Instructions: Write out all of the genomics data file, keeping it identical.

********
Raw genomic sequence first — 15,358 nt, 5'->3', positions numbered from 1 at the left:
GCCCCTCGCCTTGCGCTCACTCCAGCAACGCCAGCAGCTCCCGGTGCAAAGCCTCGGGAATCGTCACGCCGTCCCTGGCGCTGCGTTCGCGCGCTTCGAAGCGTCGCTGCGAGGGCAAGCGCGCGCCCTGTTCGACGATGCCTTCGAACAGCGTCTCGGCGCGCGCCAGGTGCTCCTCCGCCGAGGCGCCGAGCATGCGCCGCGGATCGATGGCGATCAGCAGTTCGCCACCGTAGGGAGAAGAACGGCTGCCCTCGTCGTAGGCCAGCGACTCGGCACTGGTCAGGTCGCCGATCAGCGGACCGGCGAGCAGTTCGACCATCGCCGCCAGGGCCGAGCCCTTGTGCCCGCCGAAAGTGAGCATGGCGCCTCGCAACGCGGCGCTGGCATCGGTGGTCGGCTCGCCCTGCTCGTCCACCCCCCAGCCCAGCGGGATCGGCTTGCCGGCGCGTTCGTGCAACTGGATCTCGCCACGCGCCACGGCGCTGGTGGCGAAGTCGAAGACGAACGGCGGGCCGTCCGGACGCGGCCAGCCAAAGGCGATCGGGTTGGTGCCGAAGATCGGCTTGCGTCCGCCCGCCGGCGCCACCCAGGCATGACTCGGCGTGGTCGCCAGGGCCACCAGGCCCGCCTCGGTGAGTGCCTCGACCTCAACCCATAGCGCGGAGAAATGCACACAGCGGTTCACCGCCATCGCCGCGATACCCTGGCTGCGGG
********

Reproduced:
Raw genomic sequence first — 15,358 nt, 5'->3', positions numbered from 1 at the left:
GCCCCTCGCCTTGCGCTCACTCCAGCAACGCCAGCAGCTCCCGGTGCAAAGCCTCGGGAATCGTCACGCCGTCCCTGGCGCTGCGTTCGCGCGCTTCGAAGCGTCGCTGCGAGGGCAAGCGCGCGCCCTGTTCGACGATGCCTTCGAACAGCGTCTCGGCGCGCGCCAGGTGCTCCTCCGCCGAGGCGCCGAGCATGCGCCGCGGATCGATGGCGATCAGCAGTTCGCCACCGTAGGGAGAAGAACGGCTGCCCTCGTCGTAGGCCAGCGACTCGGCACTGGTCAGGTCGCCGATCAGCGGACCGGCGAGCAGTTCGACCATCGCCGCCAGGGCCGAGCCCTTGTGCCCGCCGAAAGTGAGCATGGCGCCTCGCAACGCGGCGCTGGCATCGGTGGTCGGCTCGCCCTGCTCGTCCACCCCCCAGCCCAGCGGGATCGGCTTGCCGGCGCGTTCGTGCAACTGGATCTCGCCACGCGCCACGGCGCTGGTGGCGAAGTCGAAGACGAACGGCGGGCCGTCCGGACGCGGCCAGCCAAAGGCGATCGGGTTGGTGCCGAAGATCGGCTTGCGTCCGCCCGCCGGCGCCACCCAGGCATGACTCGGCGTGGTCGCCAGGGCCACCAGGCCCGCCTCGGTGAGTGCCTCGACCTCAACCCATAGCGCGGAGAAATGCACACAGCGGTTCACCGCCATCGCCGCGATACCCTGGCTGCGGG